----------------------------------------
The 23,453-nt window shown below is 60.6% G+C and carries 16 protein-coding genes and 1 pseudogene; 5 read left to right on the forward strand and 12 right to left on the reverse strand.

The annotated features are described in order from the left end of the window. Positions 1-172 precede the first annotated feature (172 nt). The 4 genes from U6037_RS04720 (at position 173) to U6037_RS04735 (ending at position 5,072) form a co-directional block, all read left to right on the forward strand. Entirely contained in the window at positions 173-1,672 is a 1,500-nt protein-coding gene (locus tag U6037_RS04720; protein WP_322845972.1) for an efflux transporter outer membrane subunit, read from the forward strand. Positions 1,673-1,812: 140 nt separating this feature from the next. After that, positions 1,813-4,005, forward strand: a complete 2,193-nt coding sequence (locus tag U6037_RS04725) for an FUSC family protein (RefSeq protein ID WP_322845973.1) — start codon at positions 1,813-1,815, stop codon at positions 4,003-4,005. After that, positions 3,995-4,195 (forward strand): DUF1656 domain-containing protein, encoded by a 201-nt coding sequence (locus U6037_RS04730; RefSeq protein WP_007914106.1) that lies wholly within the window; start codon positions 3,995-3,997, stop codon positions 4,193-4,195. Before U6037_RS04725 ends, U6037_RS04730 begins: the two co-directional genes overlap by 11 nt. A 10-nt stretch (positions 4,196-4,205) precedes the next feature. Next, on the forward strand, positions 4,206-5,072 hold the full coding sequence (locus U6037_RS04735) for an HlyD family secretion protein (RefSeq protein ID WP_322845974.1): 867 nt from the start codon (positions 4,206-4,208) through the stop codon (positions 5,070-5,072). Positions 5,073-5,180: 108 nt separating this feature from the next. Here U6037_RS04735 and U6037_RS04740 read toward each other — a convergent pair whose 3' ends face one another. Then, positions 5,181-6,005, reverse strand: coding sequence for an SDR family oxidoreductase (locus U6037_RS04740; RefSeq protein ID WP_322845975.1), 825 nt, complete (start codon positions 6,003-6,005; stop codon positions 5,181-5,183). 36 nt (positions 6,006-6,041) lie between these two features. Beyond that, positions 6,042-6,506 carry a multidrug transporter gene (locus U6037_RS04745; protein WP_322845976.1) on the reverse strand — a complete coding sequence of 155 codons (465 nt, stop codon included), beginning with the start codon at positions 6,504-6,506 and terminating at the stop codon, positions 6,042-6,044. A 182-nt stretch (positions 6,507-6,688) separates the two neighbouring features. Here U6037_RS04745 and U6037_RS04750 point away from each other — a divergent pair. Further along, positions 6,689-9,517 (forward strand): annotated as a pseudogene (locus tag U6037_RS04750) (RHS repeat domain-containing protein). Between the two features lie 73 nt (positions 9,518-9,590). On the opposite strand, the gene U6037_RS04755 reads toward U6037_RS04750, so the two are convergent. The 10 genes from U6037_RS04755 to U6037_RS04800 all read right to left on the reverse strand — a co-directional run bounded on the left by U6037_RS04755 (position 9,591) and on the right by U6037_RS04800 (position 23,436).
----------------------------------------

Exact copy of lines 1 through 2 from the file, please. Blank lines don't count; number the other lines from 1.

The 23,453-nt window shown below is 60.6% G+C and carries 16 protein-coding genes and 1 pseudogene; 5 read left to right on the forward strand and 12 right to left on the reverse strand.

The annotated features are described in order from the left end of the window. Positions 1-172 precede the first annotated feature (172 nt). The 4 genes from U6037_RS04720 (at position 173) to U6037_RS04735 (ending at position 5,072) form a co-directional block, all read left to right on the forward strand. Entirely contained in the window at positions 173-1,672 is a 1,500-nt protein-coding gene (locus tag U6037_RS04720; protein WP_322845972.1) for an efflux transporter outer membrane subunit, read from the forward strand. Positions 1,673-1,812: 140 nt separating this feature from the next. After that, positions 1,813-4,005, forward strand: a complete 2,193-nt coding sequence (locus tag U6037_RS04725) for an FUSC family protein (RefSeq protein ID WP_322845973.1) — start codon at positions 1,813-1,815, stop codon at positions 4,003-4,005. After that, positions 3,995-4,195 (forward strand): DUF1656 domain-containing protein, encoded by a 201-nt coding sequence (locus U6037_RS04730; RefSeq protein WP_007914106.1) that lies wholly within the window; start codon positions 3,995-3,997, stop codon positions 4,193-4,195. Before U6037_RS04725 ends, U6037_RS04730 begins: the two co-directional genes overlap by 11 nt. A 10-nt stretch (positions 4,196-4,205) precedes the next feature. Next, on the forward strand, positions 4,206-5,072 hold the full coding sequence (locus U6037_RS04735) for an HlyD family secretion protein (RefSeq protein ID WP_322845974.1): 867 nt from the start codon (positions 4,206-4,208) through the stop codon (positions 5,070-5,072). Positions 5,073-5,180: 108 nt separating this feature from the next. Here U6037_RS04735 and U6037_RS04740 read toward each other — a convergent pair whose 3' ends face one another. Then, positions 5,181-6,005, reverse strand: coding sequence for an SDR family oxidoreductase (locus U6037_RS04740; RefSeq protein ID WP_322845975.1), 825 nt, complete (start codon positions 6,003-6,005; stop codon positions 5,181-5,183). 36 nt (positions 6,006-6,041) lie between these two features. Beyond that, positions 6,042-6,506 carry a multidrug transporter gene (locus U6037_RS04745; protein WP_322845976.1) on the reverse strand — a complete coding sequence of 155 codons (465 nt, stop codon included), beginning with the start codon at positions 6,504-6,506 and terminating at the stop codon, positions 6,042-6,044. A 182-nt stretch (positions 6,507-6,688) separates the two neighbouring features. Here U6037_RS04745 and U6037_RS04750 point away from each other — a divergent pair. Further along, positions 6,689-9,517 (forward strand): annotated as a pseudogene (locus tag U6037_RS04750) (RHS repeat domain-containing protein). Between the two features lie 73 nt (positions 9,518-9,590). On the opposite strand, the gene U6037_RS04755 reads toward U6037_RS04750, so the two are convergent. The 10 genes from U6037_RS04755 to U6037_RS04800 all read right to left on the reverse strand — a co-directional run bounded on the left by U6037_RS04755 (position 9,591) and on the right by U6037_RS04800 (position 23,436).